MAXIMUM EFFORTS IN WARM-UP MIGHT INFLUENCE PEAK DISTANCE THROWN BY SHOT PUTTERS
Bellar, D., Bliss, M. V., Glickman, E. L., Barkley, J. E., Ryan, E. J., & Bellar, A. (2008). The effect of post activation potential on performance in the standing shot put throw. ACSM 55th Annual Meeting Indianapolis, Presentation Number, 2508.
This study determined the influence of performing a maximal throw for height with a 40-lb medicine ball on subsequent shot put performances. College-age shot putters (N = 4) served as Ss. Mean and peak distance of standing shot put throws under normal conditions were compared with peak medicine ball throws. Trials were completed on two separate days. Before each trial, Ss underwent a standard warm-up protocol, consisting of increasing intensity short runs (~30 m), dynamic stretching, and medicine ball drills, followed by three practice attempts with a standard 16-lb indoor shot put. During the first session (control condition), Ss were given five throws measured for distance. In the second session (experimental condition), Ss were given five throws measured for distance that were preceded by a maximal effort throw for height with a 40-lb medicine ball.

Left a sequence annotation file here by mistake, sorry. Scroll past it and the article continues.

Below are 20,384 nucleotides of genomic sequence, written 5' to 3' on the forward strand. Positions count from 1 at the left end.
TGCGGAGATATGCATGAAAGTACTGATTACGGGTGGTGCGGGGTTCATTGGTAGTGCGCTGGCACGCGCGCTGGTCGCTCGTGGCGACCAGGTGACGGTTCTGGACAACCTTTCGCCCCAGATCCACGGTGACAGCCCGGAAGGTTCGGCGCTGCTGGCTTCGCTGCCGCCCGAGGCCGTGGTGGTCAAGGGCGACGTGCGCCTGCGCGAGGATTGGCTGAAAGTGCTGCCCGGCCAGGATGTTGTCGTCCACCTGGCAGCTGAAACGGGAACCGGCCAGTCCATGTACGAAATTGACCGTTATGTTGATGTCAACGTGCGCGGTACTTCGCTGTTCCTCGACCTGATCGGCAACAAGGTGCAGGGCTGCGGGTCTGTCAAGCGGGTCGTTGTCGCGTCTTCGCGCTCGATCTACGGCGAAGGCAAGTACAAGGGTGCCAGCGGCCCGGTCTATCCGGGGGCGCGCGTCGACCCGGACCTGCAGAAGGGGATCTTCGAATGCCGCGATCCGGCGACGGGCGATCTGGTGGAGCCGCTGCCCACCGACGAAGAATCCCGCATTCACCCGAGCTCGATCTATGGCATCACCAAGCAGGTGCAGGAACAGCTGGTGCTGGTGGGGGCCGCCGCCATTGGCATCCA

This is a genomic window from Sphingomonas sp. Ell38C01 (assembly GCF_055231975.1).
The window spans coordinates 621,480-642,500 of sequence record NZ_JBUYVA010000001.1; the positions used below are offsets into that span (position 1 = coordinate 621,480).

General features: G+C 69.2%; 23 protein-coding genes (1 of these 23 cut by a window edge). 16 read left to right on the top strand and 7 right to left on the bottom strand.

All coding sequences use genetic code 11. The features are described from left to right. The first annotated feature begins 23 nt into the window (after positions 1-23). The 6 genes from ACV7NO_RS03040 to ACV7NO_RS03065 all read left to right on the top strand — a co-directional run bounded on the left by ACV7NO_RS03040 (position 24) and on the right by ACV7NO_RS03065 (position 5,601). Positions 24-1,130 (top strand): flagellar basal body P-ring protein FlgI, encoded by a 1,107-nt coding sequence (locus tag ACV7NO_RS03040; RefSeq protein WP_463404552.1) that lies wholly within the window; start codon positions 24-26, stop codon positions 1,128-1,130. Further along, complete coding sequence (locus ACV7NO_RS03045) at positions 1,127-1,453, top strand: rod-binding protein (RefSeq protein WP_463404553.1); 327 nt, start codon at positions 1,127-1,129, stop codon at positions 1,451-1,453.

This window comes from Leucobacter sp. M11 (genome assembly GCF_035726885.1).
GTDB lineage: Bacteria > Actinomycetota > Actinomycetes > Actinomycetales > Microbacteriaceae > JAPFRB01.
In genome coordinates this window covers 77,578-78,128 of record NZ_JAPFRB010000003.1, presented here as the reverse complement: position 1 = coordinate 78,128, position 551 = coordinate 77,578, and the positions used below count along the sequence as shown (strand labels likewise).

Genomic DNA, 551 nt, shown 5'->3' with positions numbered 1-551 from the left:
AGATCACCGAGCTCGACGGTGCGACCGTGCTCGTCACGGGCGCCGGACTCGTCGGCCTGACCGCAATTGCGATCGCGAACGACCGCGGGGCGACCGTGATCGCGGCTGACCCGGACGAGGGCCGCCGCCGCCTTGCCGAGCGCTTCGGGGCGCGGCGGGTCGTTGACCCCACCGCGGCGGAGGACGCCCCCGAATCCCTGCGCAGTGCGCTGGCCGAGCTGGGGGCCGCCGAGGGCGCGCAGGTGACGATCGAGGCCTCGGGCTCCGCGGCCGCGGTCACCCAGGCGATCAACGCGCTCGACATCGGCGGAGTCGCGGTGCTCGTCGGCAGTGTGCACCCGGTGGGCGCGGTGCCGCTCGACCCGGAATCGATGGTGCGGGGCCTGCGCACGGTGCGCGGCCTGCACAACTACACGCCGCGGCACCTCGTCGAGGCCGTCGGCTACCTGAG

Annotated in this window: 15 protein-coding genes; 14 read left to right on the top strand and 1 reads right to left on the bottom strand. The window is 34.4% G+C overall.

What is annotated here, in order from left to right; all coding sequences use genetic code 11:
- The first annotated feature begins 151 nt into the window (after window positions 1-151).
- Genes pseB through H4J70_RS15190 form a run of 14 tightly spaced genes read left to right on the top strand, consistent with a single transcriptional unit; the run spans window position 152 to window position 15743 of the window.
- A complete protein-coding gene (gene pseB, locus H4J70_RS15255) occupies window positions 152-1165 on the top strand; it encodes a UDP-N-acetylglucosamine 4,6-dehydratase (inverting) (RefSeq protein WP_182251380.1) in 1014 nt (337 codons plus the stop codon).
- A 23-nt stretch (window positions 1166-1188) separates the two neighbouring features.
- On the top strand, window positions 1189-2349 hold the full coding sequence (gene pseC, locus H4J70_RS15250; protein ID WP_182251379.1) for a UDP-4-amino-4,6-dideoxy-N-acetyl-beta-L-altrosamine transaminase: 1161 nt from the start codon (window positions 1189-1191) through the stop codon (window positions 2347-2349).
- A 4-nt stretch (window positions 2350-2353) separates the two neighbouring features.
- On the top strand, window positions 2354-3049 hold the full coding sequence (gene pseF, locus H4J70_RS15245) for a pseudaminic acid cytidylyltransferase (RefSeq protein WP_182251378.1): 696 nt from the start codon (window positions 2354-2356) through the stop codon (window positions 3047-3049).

There was no difference between the control and medicine-ball warm-up conditions for mean distance. However, the peak (greatest) distance in the set of throws was significantly different between the two warm-up conditions.
Implication. A maximal effort warm-up with a heavy medicine ball increased the peak distance attained by shot putters. [It remains to be seen what would happen if maximum effort shot-put throws were substituted for the medicine ball throws. The experimental condition involved 10 maximum efforts (shot put + medicine ball) while the control condition only involved five throws (shot put). Because of this confounding error, the results of this study might be misleading.]
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